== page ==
Beef Industry Sector Leaders Give Their Unique Perspectives On What’s AheadBeef Industry Sector Leaders Give Their Unique Perspectives On What’s Ahead
We recently asked leaders of the various U.S. beef production sectors to providetheir personal thoughts on the following question: “Looking 10 years down the road, what do you think will look the most different in the industry relative to today?”
January 10, 2014
James Herring, CEO, Friona Industries LP, Amarillo, TX
Alignment is the industry’s future
"Down the road, the ever-evolving beef industry supply chain will be much different than today. Consequently, it stands to reason that beef industry participants will also have to be much different.
"Huge capital requirements, monstrous volatility, aging demographics of our producers and our old Achilles heel — the impossibility of an easy, seamless, vertically aligned production system — will all contribute to constant pressure throughout the beef system, with its five distinct segments for innovation, efficiency, product quality and consistent delivery.
"The future of the industry really comes down to alignment.
The cow-calf segment will need to respond to and align with upstream demands for more consistent and valuable genetics.
The stocker segment will need to create stable and predictable relationships that will allow forward pricing and consistent year-round demand.
Feeders will need to align with the processing industry to create a predictable and sincere market that allows timely harvest at a predetermined consistent formula for value.
Packers will need to successfully create a predictable interface with the consumer through an effective and consistent relationship with the retail establishment.
Finally, of course, all of us in the beef trade will have to focus on thoughtful, consistent delivery of a predictable eating experience to our eventual consumer!
"That’s what a successful beef industry must look like. Now, who will populate this industry? They won’t be called cowboys, cattlemen or meatheads; they will be called “designers of business systems.”
"Beef industry success stories in the future will be about entrepreneurs who create practical, efficient, cost-relevant production systems that deliver consistent quality and quantity year-round, and provide maximum protection to capital and risk. Those producers, no matter in what segment they operate, will display entrepreneurial curiosity, technological innovation, situational awareness, decisiveness and mission focus.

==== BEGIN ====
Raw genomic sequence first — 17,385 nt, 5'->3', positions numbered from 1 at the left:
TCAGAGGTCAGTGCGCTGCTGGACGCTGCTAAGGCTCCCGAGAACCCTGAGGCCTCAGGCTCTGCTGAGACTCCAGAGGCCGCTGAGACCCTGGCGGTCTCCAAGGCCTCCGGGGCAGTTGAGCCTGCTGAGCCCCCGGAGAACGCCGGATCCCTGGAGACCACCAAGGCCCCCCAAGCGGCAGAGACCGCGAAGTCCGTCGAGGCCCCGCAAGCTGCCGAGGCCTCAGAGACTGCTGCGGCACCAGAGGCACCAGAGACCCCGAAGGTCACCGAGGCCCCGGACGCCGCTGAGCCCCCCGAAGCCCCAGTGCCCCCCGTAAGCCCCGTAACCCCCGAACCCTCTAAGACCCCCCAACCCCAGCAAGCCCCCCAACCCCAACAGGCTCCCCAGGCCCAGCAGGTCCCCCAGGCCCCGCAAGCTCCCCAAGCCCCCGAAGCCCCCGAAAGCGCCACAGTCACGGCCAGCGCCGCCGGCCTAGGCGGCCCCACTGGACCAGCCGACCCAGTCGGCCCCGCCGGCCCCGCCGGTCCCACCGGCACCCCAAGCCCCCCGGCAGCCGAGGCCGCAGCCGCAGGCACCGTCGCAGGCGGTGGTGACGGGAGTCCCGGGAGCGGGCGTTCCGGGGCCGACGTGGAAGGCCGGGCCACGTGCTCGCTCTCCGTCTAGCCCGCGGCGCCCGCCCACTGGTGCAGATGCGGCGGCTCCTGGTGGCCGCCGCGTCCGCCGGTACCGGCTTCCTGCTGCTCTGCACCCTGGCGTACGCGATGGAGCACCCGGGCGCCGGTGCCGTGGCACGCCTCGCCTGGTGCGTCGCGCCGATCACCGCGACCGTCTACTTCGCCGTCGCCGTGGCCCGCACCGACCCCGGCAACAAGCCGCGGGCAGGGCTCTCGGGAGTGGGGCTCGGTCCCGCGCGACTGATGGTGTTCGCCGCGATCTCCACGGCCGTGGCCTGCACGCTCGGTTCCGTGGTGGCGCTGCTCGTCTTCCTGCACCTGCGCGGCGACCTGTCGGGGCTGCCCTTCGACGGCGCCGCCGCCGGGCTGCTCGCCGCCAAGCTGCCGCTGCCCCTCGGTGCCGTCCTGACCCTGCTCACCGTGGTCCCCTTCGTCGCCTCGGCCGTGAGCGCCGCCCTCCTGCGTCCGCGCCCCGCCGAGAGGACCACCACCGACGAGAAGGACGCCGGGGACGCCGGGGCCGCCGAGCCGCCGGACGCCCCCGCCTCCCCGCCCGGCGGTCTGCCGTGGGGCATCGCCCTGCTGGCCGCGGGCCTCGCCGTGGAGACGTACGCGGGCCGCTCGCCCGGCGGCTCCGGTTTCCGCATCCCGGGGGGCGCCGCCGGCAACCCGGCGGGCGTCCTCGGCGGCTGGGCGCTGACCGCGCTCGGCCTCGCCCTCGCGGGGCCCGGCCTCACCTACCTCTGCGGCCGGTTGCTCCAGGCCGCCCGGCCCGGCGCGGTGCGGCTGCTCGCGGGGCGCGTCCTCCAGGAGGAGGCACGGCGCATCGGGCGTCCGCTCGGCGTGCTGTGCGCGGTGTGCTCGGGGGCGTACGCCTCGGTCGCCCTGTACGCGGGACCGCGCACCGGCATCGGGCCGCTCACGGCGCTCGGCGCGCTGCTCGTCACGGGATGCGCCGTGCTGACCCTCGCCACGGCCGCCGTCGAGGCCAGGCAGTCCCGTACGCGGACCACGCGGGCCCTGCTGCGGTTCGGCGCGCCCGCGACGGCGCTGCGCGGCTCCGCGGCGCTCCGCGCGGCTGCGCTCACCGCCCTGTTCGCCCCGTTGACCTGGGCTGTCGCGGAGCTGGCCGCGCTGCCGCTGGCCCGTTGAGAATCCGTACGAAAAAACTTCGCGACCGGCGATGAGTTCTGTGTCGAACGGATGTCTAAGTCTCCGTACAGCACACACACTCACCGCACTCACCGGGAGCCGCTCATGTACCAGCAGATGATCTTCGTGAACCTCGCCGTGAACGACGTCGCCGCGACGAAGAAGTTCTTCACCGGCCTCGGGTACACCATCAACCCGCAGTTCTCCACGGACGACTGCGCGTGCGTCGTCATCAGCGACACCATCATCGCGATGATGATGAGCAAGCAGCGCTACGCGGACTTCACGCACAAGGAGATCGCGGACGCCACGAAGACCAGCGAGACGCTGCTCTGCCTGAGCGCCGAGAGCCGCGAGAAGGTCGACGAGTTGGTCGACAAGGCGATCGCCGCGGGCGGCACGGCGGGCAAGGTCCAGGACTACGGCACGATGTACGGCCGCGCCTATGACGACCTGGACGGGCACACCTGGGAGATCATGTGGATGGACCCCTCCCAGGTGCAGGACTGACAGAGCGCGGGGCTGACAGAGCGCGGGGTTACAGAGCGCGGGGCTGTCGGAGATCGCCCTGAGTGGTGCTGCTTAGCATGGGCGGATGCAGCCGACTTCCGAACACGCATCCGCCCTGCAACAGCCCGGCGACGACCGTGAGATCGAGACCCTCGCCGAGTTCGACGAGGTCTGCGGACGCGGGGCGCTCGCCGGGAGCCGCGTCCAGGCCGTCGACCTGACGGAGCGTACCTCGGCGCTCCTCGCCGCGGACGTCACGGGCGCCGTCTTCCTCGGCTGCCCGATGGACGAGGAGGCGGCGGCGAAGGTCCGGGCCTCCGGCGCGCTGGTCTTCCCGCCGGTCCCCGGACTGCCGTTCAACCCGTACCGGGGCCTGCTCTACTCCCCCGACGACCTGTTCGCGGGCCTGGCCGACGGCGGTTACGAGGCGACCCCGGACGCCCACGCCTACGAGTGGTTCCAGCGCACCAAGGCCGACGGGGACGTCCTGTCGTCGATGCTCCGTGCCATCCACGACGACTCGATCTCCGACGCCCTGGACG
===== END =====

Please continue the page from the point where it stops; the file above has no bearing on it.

And they will provide it in an ever-changing global industry with great risk and great reward!"
Steve Kay, Editor, Cattle Buyers Weekly
Top-quality, clean, ‘green’ beef is the future
"A new generation of beef processing plants will start to emerge by 2024. Most of today’s largest plants were built in the 1970s and 1980s. While they have been significantly upgraded, they are unsuited to meet the challenges of the next 30 years. The largest names — Tyson, Cargill, JBS and National —will find themselves competing with names we haven’t yet heard of.
"A blueprint for what the plant of the future will look like already exists. It’s in Balzac, Alberta, at a plant that will reopen in the middle of this year after closing in 2007. The plant will harvest only 750 head/day to enable it to produce the most finely crafted beef possible. Whatever its customers want, it will produce.
"It will also be one of the most energy-efficient plants in the world. For example, it will use a European water-recycling system that will cut its water use tenfold from normal usage. It will also have completely separate hide-on and hide-off departments, and sophisticated tracking systems.
"Other plants like Balzac will be built and succeed because they will satisfy consumers’ demands to know exactly where their beef originates, so consumers can feel good about the “sustainability” of that beef. Top-quality, clean, “green” beef will be the wave of the future."
J. David Nichols, Nichols Farms, Bridgewater, IA
Invest in gene discovery, or else
"At first, predicting the seedstock industry’s direction seemed problematic. Then I realized that’s what I’ve been doing since I purchased my first registered Angus 4-H heifer as a 13-year-old lad. To survive, I had to anticipate the economic realities of the entire beef industry and provide real, not perceived, value to our commercial customers.
"Cost of gain is the difference between profit and loss in feedlots. Genomic-enhanced Residual Average Daily Gain (RADG) and $Feedlot EPDs apply to every bovine in a feedlot, regardless of its color, gender or how it grades. RADG and $Feedlot EPDs are largely being ignored by seedstock breeders and bull studs; sale catalogs seldom even publish them.
"RADG determines profit for steers in the feedlot for 140-180 days, but metabolic and rumen efficiency is a cost that occurs 365 days/year for their sisters. Fecundity, coupled with metabolic efficiency, is the key to profit in a cowherd. That said, the seedstock industry has largely been focused on the visual phenotypes of “donor cows” the past two decades.